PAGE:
|photo credit: ynse|
Our genetic makeup is the result of millions of years of evolution.
Since the Human Genome Project was completed in 2003, we have learned a lot about our genetic makeup. Since then, the chimp genome, gorilla genome, and the orangutan genome have been finished; by the way, the latter was sequenced in our own backyard here in Houston. This provides a nice platform to start comparing our genetic makeup with that of our close primate relatives, and find out where we differ, and, more interestingly, how similar we are below the surface. It turns out we are quite similar.
The difference 1% makes.
Differences, no matter how ostensibly small, remain important. One can be in awe about the fact that we share around 99% of genes with chimps. One could also turn that around and say “See how much difference 1% makes?” That difference, in turn, may help us figure out when in time we started to go our own way, after the split from a common ancestor. This is where the notion of a molecular clock comes in. This concept has been used to “to investigate several important issues, including the origin of modern humans, the date of the human/chimpanzee divergence, and the date of the Cambrian explosion.”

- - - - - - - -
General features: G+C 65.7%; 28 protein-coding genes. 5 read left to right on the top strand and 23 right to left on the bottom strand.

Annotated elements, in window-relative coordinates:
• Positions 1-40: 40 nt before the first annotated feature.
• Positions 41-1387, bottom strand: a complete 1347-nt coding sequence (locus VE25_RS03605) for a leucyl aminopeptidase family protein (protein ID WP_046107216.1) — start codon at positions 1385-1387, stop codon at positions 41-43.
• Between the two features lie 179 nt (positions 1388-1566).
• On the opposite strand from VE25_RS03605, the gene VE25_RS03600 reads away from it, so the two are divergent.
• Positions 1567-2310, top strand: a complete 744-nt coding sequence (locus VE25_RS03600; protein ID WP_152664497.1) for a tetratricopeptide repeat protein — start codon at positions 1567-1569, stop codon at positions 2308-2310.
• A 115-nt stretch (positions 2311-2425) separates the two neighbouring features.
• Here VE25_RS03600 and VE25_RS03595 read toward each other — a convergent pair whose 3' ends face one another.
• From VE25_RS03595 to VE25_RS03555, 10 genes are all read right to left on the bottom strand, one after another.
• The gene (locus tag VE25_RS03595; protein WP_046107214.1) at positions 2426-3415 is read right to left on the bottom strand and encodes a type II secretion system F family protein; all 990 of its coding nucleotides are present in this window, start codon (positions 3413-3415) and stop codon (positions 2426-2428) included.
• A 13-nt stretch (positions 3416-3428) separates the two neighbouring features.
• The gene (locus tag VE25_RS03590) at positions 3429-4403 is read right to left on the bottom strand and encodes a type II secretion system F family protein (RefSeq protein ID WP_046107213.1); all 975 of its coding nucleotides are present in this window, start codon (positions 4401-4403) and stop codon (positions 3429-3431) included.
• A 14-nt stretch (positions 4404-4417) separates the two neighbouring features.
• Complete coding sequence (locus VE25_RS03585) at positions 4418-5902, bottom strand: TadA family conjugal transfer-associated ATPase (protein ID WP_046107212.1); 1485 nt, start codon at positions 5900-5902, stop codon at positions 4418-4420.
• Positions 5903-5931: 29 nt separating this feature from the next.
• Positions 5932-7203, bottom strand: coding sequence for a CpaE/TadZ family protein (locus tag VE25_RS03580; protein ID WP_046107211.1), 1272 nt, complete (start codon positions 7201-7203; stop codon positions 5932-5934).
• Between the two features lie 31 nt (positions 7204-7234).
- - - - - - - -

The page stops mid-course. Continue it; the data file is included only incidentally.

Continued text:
Thus we see in the literature that orangutans, with whom we share around 97 % of our DNA, split from the family tree around 16 to 15 million years ago. Humans and chimps became their own branches on the family tree around 6 to 5 million years ago.
As one researcher recently put it: “There remain signals of the distant past in DNA, and our approach is to use such signals to study the genetics of our ancestors.”
The concept of the molecular clock continues to be refined as our understanding of its potential and limitations has grown. For better or worse, however, it provides us with a tool to help situate major branching events on the family tree. This brings us to our own immediate past, our place in history, when modern humans appeared on the scene.
Discoveries made in East Africa date the emergence of modern human beings to about 200,000 years ago. Two skulls, found in 1967 in Ethiopia were recently identified as the earliest known modern humans. While that makes all of us Africans, it data from mitochondrial DNA have suggested that our ancestors did not make it out of Africa until 60,000 years ago. The archaeological record seems to disagree, however. Man-made tools twice that age have recently been found in the Arabian Peninsula.